Hurtado Point
A point of land on the mainland east of Savary that was purportedly named for either

(1) Diego Hurtado de Mendoza, who in 1532 was sent by Hernán Cortés to explore the Pacific coast, or

(2) Joaquin Hurtado, a pilot aboard the Descubierta, one of the two ships on Alejandro Malaspina’s 1789–94 round-the-world expedition. Note that Atrevida Reef was named for the other ship in this expediation




Notes
1. Hurtado Point to Mace Point is the shortest distance between the mainland and Savary.

2. The Sliammon name for the point is Xéxaxgilh, meaning “shamans.” It was so-called because a pair of shamans — who were also double-headed serpents — lived there in caves.

3. According to KnowBC: "Mariner and historian John Walbran claimed that the source of this name was Diego Hurtado de Mendoza, sent by Hernán Cortés to explore the Pacific coast of New Spain N of Mexico. Hurtado set off with two vessels in 1532, but the voyage ended with his death, either by mutiny or at the hands of California’s aboriginal inhabitants.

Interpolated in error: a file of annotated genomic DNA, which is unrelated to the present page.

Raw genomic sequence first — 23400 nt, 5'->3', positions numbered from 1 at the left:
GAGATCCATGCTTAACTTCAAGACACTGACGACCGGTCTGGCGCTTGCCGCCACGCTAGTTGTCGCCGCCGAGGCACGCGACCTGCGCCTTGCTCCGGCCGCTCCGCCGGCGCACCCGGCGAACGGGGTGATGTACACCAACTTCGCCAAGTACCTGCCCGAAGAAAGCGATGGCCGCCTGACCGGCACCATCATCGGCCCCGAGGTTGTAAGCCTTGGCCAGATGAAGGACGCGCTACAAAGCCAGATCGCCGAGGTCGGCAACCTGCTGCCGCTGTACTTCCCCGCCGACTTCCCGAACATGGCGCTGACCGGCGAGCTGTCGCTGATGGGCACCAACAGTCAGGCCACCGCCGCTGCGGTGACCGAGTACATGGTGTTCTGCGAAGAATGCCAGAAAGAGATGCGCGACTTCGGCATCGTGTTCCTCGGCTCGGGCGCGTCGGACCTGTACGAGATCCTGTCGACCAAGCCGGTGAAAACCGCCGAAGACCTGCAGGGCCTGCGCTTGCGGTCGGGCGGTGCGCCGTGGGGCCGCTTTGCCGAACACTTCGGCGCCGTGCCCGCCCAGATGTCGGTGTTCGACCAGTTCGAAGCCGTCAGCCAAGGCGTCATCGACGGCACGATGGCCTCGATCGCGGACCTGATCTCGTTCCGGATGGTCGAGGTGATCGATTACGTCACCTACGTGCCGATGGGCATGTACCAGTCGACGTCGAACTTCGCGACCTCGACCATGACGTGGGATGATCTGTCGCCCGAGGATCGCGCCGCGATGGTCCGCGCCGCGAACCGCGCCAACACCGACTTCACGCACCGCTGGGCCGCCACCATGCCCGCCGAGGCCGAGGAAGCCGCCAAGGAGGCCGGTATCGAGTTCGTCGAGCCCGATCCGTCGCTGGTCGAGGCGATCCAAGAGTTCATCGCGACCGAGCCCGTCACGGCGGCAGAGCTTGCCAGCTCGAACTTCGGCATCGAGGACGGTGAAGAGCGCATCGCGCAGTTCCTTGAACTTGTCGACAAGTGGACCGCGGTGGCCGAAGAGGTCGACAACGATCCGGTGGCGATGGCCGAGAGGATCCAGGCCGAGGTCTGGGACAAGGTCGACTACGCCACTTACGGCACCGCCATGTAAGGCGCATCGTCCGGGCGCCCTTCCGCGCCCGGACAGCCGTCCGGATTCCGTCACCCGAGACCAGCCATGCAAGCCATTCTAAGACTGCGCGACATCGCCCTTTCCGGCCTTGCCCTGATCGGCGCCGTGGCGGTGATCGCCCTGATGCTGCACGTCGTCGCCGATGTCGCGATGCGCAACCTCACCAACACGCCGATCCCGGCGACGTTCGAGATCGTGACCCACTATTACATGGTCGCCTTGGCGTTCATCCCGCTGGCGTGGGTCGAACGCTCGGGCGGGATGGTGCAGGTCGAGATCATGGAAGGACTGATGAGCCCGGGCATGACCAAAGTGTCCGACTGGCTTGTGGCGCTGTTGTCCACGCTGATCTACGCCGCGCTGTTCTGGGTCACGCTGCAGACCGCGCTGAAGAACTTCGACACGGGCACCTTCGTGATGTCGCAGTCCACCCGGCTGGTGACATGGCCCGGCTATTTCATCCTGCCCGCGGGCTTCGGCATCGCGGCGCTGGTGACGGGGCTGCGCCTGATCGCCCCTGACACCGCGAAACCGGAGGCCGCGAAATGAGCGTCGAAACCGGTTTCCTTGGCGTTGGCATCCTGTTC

However, on a Spanish chart engraved in 1795, based on Dionisio Alcalá-Galiano’s 1792 expedition, Puerto Hurtado (port, not point) appears just north of today’s Hurtado Point, at the approximate location of Lund.

Henry Wagner, a leading expert on PNW cartography, maintains that Puerto Hurtado was named in honour of Joaquin Hurtado, a pilot aboard the Descubierta, one of the ships on Alejandro Malaspina’s 1789–94 round-the-world expedition.

A transcription error may have resulted in the shifting of the name, as Spanish feature names were often abbreviated, and Pto (Puerto) is easily confused with Pta (Punta), especially on a poorly printed chart."
Categories: places


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